College Is For Suckers, Pt. II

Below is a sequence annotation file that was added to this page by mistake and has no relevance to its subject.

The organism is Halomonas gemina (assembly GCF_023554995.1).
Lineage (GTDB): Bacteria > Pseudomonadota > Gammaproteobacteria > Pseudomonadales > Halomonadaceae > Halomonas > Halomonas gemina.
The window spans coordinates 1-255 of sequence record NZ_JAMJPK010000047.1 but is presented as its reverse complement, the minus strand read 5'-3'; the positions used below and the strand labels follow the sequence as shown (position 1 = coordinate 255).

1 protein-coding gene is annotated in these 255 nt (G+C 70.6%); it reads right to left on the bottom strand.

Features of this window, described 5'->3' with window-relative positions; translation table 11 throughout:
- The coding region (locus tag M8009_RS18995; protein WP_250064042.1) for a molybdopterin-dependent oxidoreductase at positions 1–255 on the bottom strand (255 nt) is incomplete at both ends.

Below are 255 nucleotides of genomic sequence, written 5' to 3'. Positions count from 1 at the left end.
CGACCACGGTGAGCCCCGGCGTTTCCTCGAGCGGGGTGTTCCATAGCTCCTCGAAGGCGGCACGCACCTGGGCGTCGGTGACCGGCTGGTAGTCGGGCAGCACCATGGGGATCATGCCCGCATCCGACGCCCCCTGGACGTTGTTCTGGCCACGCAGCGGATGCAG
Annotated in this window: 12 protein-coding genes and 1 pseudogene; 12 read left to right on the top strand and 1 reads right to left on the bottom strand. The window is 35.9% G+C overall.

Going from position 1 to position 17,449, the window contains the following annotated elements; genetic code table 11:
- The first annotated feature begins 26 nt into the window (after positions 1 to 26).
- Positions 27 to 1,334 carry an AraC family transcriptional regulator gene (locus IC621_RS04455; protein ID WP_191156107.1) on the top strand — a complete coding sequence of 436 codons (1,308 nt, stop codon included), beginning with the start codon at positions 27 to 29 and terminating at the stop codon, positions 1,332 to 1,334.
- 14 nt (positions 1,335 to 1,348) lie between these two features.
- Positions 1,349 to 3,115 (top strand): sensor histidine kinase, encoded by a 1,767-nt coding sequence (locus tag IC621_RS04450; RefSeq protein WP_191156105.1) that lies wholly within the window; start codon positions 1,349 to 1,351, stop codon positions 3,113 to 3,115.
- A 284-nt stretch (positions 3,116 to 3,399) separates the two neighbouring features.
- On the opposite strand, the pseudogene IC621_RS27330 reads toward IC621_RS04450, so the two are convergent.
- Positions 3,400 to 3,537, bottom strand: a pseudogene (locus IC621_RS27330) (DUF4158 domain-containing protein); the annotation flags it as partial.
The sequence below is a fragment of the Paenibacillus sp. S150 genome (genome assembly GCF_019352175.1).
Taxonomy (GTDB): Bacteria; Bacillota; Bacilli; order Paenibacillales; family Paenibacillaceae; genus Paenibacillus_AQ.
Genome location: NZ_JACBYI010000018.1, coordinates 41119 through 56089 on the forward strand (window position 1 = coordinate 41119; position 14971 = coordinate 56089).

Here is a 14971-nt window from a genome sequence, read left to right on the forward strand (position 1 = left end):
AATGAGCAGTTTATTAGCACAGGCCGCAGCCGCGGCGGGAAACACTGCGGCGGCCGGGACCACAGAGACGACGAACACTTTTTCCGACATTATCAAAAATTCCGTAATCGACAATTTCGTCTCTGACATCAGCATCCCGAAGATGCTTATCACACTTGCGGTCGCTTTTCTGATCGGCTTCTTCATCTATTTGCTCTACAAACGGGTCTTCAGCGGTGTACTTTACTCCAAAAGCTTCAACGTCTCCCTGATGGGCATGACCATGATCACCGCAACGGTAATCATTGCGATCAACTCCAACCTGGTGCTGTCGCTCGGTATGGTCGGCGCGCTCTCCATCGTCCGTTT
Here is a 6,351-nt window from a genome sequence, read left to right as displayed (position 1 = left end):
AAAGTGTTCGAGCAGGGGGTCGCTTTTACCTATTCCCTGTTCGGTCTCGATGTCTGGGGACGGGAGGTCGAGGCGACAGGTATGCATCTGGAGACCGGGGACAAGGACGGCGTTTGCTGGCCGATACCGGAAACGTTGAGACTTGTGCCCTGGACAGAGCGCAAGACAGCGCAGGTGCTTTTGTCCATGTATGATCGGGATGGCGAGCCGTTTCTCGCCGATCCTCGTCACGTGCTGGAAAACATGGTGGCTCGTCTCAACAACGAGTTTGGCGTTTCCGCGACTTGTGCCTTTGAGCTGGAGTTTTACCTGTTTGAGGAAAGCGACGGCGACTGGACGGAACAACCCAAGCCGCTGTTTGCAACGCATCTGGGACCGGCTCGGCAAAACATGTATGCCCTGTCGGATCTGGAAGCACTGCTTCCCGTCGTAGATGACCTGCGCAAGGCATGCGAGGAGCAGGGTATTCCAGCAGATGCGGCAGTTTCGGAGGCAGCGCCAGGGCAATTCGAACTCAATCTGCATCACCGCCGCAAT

COLLEGE TUITION OR MUTUAL FUNDS? NAME THE BETTER INVESTMENTOur society devotes enormous resources to the quest for a college diploma. The United States is the only industrialized country that relies on individuals to foot most of the bill for higher education. At any given time, roughly 8 million full-time students each pay an average of $19,000 per year in tuition and board feesÑa total of $152 billion. This is equal to more than half of the federal budget deficit. During the '80s, health care prices rose 110 percent, an increase that sparked the current health care fracas. Meanwhile, the cost of attending college rose 109 percent for public schools, and 146 percent for private schools, but no one's panicking. They're just writing out checks.As with most things that Americans buy but can't afford, they borrow the money. They take out $19 billion per year in guaranteed student loans. "The shift in emphasis of federal student aid from grants to loans threatens to create a generation of debtors," says American Council on Education president Robert H. Atwell. Actually, it's already happenedÑin the late '80s, 23 percent of student loan borrowers defaulted.And the program is only getting bigger. In 1992, Congress removed the ceiling from a program that allows parents to borrow up to the total cost of four years tuition and created a new, unsubsidized loan option that permits undergraduates to borrow up to $10,000 annually -Ñ without considering financial need. Rates are higher, too -Ñ up to 13 or 14 percent from the old 9 percent.IT'S MORE THAN JUST COED DORMS: THE FINANCIAL ADVANTAGES OF COLLEGEIf, like most Americans, you consider a college education as a certification process -Ñ a means to a high-paying job -Ñ there are reasons to take out big loans to pay that bill (tuition, books, housing, food and other expenses typically total $25,000 a year for private four-year colleges and $15,000 for public institutions):YOU'RE LESS LIKELY TO BE UNEMPLOYED. In 1993, 3 percent of college graduates were on welfare, compared to 8 percent of the mere high-school grads. (No one seems to keep track of college drop-outs.)YOU'LL MAKE MORE MONEY. Young men with college degrees in 1993 earned a median income of $35,000, compared to $23,000 for those with high-school diplomas. The difference shrinks to $27,000 for women with degrees and $18,000 for those without.YOU'LL MAKE MORE MONEY OVER TIME. In the recent past, those who have completed more education are not only likely to earn more, but also more likely to earn much more as they get older. Nationally, BA and BS holders can expect lifetime earnings of $1.4 million (in 1992 dollars). High school graduates will receive career earnings of only $800,000.MORE DEGREES MEANS MORE MONEY! Masters degree holders earn an average of $1.6 million over their lifetimes, and doctorates chalk up $2.1 million.There's no doubt that our society rewards those brave souls who have met Milton, Thucydides and Einstein on the academic fields of battle. For one thing, your old college pals can hook you up with good jobs later in life. But you liberal-arts majors won't share in the spoils. The degree differential pays off almost exclusively to those who go the professional route -Ñ particularly in engineering and medicine.A year after graduation, members of the Class of 1990 earned an average of $23,600, compared with $21,000 for high school graduates five years after commencement. But humanities majors earned only $19,200 -Ñ less than workers of the same age without any college education. Biology majors didn't see a dime of payoff for passing those brutal organic chemistry exams -Ñ they earned $21,100. The winners were the 20 percent of students who majored in health care ($31,500), engineering ($30,900) and math, physics and computer science ($27,200).That $600,000 difference in lifetime earnings between B.A. and high school grads evaporates when you focus on liberal-arts majors.Unless you're planning to become a doctor, engineer or programmer, there is little financial inducement for attending an American college or university. The 80 percent of college students who are liberal-arts majors are getting screwedÑor screwing themselves. And if you're majoring in something like art historyÉIt gets worse. In 1991, the last year for which information was available, unemployment for liberal-arts majors exceeded the national jobless rate of 6.2 percent. Those irritating health care majors had a low 1.0 percent jobless rate, engineers 3.2 percent and computer scientists 5.1 percent. On the other hand, 6.7 percent of psychology majors spent their afternoon watching Ricki Lake. History majors were the kings of the dole at 8.2 percent. Hey Mom! Guess what I finally majored in?COLLEGE AND EDUCATION: ARE THEY RELATED?My alma mater is very proud of its "core curriculu877;ired classes that every student must complete to graduate regardless of his or her major. Every Columbia student is required to demonstrate a well-rounded knowledge of all of the liberal arts. Molecular cellular biologists read de Beauvoir, art history buffs memorize arpeggios and future French lit professors struggle through two years of calculus.In some ways, I benefited from Columbia's approach to higher education. Although I hated spending time and money on classes I didn't choose (despite being fluent in French, I had to take it to fulfill the foreign language requirement), I would never have learned about the architectural significance of the Seagram Building, John Donne or Soviet innovations in astronomy if they hadn't been shoved down my throat. As Dan Hassan says, "The primary advantage of college is that you learn how to look for what you want to learn." But that could be taught in a year or less.On the other hand, most of school is a waste of time. For full-time students, classes take up perhaps 15 hours a week. If they're diligent, they may study and work on assignments perhaps another 15 hours. The rest is down time. I fondly recall numerous naps, soap operas on TV, marathon sex sessions and learning about drugs from my friends. Not that sex and TV and sleeping are bad or anything, but should we spend four years of our lives screwing and sleeping?Arguably, most classes are worthless too. Many are rehashes of topics you already studied in high school; others move too slowly to offer an intellectual challenge. Still others are taught by inept graduate students or professors with no interest in teaching. Few classes are devoted to intellectual exploration or problem-solving. English lit students parrot what they suspect their professors want to hear: "I'm really happy you assigned this book..." Chemistry professors jot formulas on the chalkboard; students are so busy copying them into their notebooks that they don't have time to think about what they mean. The real work will occur at night when they try to unravel the stuff on their own. Grades are capricious and therefore worthless. When I returned to Columbia I discovered that uttering the following statement to my professor vastly improved my chances of landing an A: "I'm an A student. Could you tell me what I need to do in your class to get an A?" It worked -Ñ I went from a 2.4 to a 3.8 GPA in my second incarnation.Worst of all, most college students learn to regurgitate information rather than think for themselves. They take notes as their professors blather on and on, but rarely question them out of fear of getting low grades. They read books outside class, then they come in to be told what they mean.THEY'VE BEEN PROGRAMMED FOR EMPLOYMENT.In an ideal world, education would be customized to the needs and desires of every student. In reality, college students work through codified curricula that fit a school's lowest common denominator. This rote regurgitation that passes for thought is excellent training for working as a corporate drone, but it's not an education.YOU'RE GONNA PAY: THE COSTS OF A COLLEGE EDUCATIONYou're 17 years old. Your decision to head off to college -Ñ rather than a first job -Ñ is going to cost you a hell of a lot more money than mere tuition. Sure, tuition is a bitch. You'll pay a school like Bryn Mawr $28,000 a year in tuition, fees, housing and food, and that's before next year's tuition increase. Attending Ohio State will save you a substantial chunk of change Ñ- the home of the Buckeyes only costs about $15,000 per year.Let's assume $25,000 to attend a private school and $15,000 for a public one. Both figures are rough averages of the total of tuition, fees, books, room, board and sundry expenses. So that's $100,000 and $60,000 over four years, right?Not exactly.First, the average pupil takes a nice, leisurely pace to earn that B.A. or B.S. Only 43 percent of college students finish in four years or less. Another 23 percent need five years and yet another 9 percent take six. Forget the wankers -Ñ 26 percent to be exact -Ñ who need even longer than six years to get their bachelor's degree. Maybe they're so busy working to pay tuition that they keep failing all their classes. In any event, five years is typical, so tuition et al. totals $125,000 and $75,000 for private and public, respectively.Then there's lost income. That's right Ñ- instead of arguing over keg duty at Beta house, you could be out earning a living. If you're a typical high-school grad, you would have earned $20,000 a year, so that's $100,000 in lost income.If you go to a private school, you're out $240,000. If you opted for a public school, you've lost $190,000.THE GIFT THAT KEEPS ON GIVING: STUDENT LOANSStudent loan rates currently range between 9 and 14 percent. Because loan interest is compounded exponentially (you pay interest on interest on interest), at these rates you'll eventually repay more than three times as much as you borrowed. At 9 percent, you make $8,000 in payments to repay a $2,500 student loan.The standard repayment period is ten years. A typical debt burden for a graduate of a moderately priced institution is $20,000. Unless you default, you'll send in $500 a month until you're out $60,000.The student loan system destroys Americans under 32 years of age both financially and emotionally. You'll never qualify for a home mortgage as long as you've got the Student Loan Marketing Association chasing you down every month. This works out well because you probably can't afford a house anyway. Because of my own crushing debt burden -Ñ once $32,000, accruing $3,400 a year in interest -Ñ numerous career options were ruled out. I couldn't intern, join the Peace Corps, work in publishing or music, volunteer at a soup kitchen or work on a political campaign. Money-grubbing is your only choice when you're a slave to your loan coupon book. People who have to take out loans are relegated to whatever stupid job will pay their bills, defeating the purpose of getting a degree in the first place. Four years of English lit to become a PR whore? Four years of history to file loan applications? Why?In an economy in which high-paying entry-level jobs are rare, even forgoing idealism isn't a simple solution. You won't even get a car loan if you default on a student loan. Crushed by college debts, a lot of college grads consider personal bankruptcy, but student loans are "grandfathered debt," meaning you have to repay them even if you file Chapter 11.PULLING YOUR STRINGS: THE SECRET LIFE OF AN ADMISSIONS OFFICERI've seen the Rubik's Cube of college education from every possible point-of-view -Ñ applicant, problem student, honor student -Ñ but my perspective wouldn't be complete without the other side of the process. After I finally graduated with a bachelor's degree in 1991, I worked for two and a half years in an undergraduate admissions office at Columbia. I handled hundreds of admissions and financial aid applications, proctored and graded entrance exams. I saw the application process from a person's first request for a catalog to their first registration for class.What I saw made me wonder why employers are so ready to rely on a college degree as an indication of ability. Admissions and financial aid in particular were subject to a nasty witch's brew of nepotism and politically-correct maneuvering. The school's highest need-based scholarship ($7,500 a year) of 1993-94 went to a woman whose annual income was $36,000 -Ñ in interest earnings from investments. She got it because she licked the dean's ass, which I suppose was good training for life in the workplace. The dean justified it because the student was a woman. Meanwhile, we turned away poor kids from the Bronx because they couldn't pay their tuition.Admissions was no different. First, as at most universities, there aren't any admissions committees. Applications are divvied among the admissions officers, who make 99 percent of acceptance and rejection decisions individually. Most students' fate are decided based on their GPAs and test scores, in that order. In marginal cases (at Columbia, a GPA of 2.5 to 3.0), extracurricular activities come into play, but it's rare. Affirmative action policies are formalized. Admissions officers multiply test scores by factors based on your race, further muddling an already dubious process (for example, a university might multiply GPAs with a formula like Caucasian=1, African-American=1.3, Hispanic American or South Islander=1.1).Most of the educational bureaucrats who make the Big Decision are poorly paid, third-rate losers who are too untalented to do anything else. Because admissions officers receive low pay (around $28,000 to $34,000 at Columbia) and few chances for raises or promotions, the job attracts unambitious older slackers. They like the low workload and outstanding benefits of working inside Ivy walls -Ñ free gym, generous retirement plan, no dress code, access to attractive young students.Atypically, my division was blessed by two admissions officers who were perceptive, amusing geniuses. The third, however, was an insufferable, cheesy, moronic hardass. Aware of her predilection for arbitrarily rejecting people, we untermenschen gave her all the admissions applications of students whom we didn't like. If we had it in for someone, we could misplace their file until it was too late for a decision to be made for that term. Alternatively, we greased the skids for our friends. We'd go to the dean and give her the old "his grades don't reflect his abilities" speech, or supply our pal with essay tips. This often made a big difference.Even the lowliest clerk (I was an Office Assistant) affects admissions decisions. If someone gave me a lot of shit over the phone, I'd mark them a "20" (do not admit/pain-in-the-ass) or "19" (insane). Their application wouldn't make it past my file drawer. A lot of applicants are transfer students with several transcripts from various colleges, often of varying quality. If I liked someone, I could pull their unfavorable transcript until after they'd gotten admitted, then drop it back into the file so they'd still get their transfer credits.If you didn't get into the school of your choice, don't worry about it. The decision process is so screwed up that admissions and rejections don't say anything useful about the people getting admitted and rejected. American colleges turn out hundreds of thousands of total idiots every year, and millions of geniuses are working the night shift at Arco. Truly educated people learn on their own -Ñ at school, at home, on the bus. Everyone else is just going through the motions. It's too bad your next potential employer doesn't know this.THE PRESTIGE DIFFERENTIALAssuming that you've decided to pursue an undergraduate degree, where should you go?Differences in the quality of education are subtle. Professors at Dayton, Ohio's Wright State University are just as likely to have earned their doctorates at Yale as are professors at Yale itself, assuming that that makes them better teachers. At state universities, instructors tend to be less accessible due to large class sizes, especially for your first two years. However, the big-name schools' small class sizes tend to get canceled out by the pressure on professors to publish and do research. By your junior year, it's essentially the same deal, whether you attend City College or Cornell.To be sure, attending a "prestigious" school has its advantages. Many of your classmates will be rich, influential fucks. Conceivably, these people could help you later on. Among my classmates at Columbia were a Moroccan princess, Martha Stewart's daughter, Dan Rather, Jr. and a rock star's live-in girlfriend. I tutored the princess in calculus, attended Dan's well-funded parties and spied Martha's tax deduction in the cafeteria now and then. Just last week I pitched a book proposal to the rock woman, who's now a book editor. It may not have done much for my socio-economic status, but it was kind of interesting to see how the white power elite is trained. Before I went East, I'd always thought "crew" was a hairstyle. Making it to Harvard won't grant you acceptance to the American aristocracy, but it will put you on a first-name basis with it.On the other hand, opting for a lower-cost state school will save you about $40,000, which makes up for the reduced snob appeal. If you're willing to seek it out, you can get just as good an education at Eastern Kentucky State University as anywhere else.Attending a second-tier, not-quite-Ivy institution like NYU or Amherst offers the worst of both worlds. You'll wallow in rush weeks, pep rallies and date rapes, and still shell out $25,000 a year for a degree that won't even raise an eyebrow at HR offices of the snottier firms. Most lists of "good education buys," such as US News & World Report's annual "Best Colleges" issue, snub these schools.LIFE DEFERRAL ALTERNATIVES: GRADUATE SCHOOLClearly you must go to law or medical school if you want to become a lawyer or doctor. (In many states, including California, you don't have to have a law degree to practice law -Ñ you only have to pass the bar. But firms won't hire you without a law degree.) But most people who go to graduate school do so to escape having to look for a job. "There aren't any good jobs," a friend told me a few years ago about her decision to apply to grad school in Asian Studies. "And my student loans will be deferred while I'm in grad school!""Yeah, but what will you do when you finish?" I asked. "You'll still owe the loans from undergrad, plus your new loans for grad school. And there's no reason to think that there'll be any good jobs then."She shot me an exasperated special-ed-teacher-staring-at-her-idiots look. "Then I'll go for my doctorate. Obviously. Duh!" she pointed out, rolling her eyes. This philosophy works well for people with deep pockets. For everyone else, it's a road to ruin, or to a life as an assistant professor. These poor people, having entered college unsuspectingly at age 18, will spend the rest of their lives trapped in academic oblivion. These pathetic souls will never have lived real lives, but will delude themselves into thinking they made a lifestyle decision. In fact, they never made any decision at all -Ñ they were hoodwinked by the higher education swindle.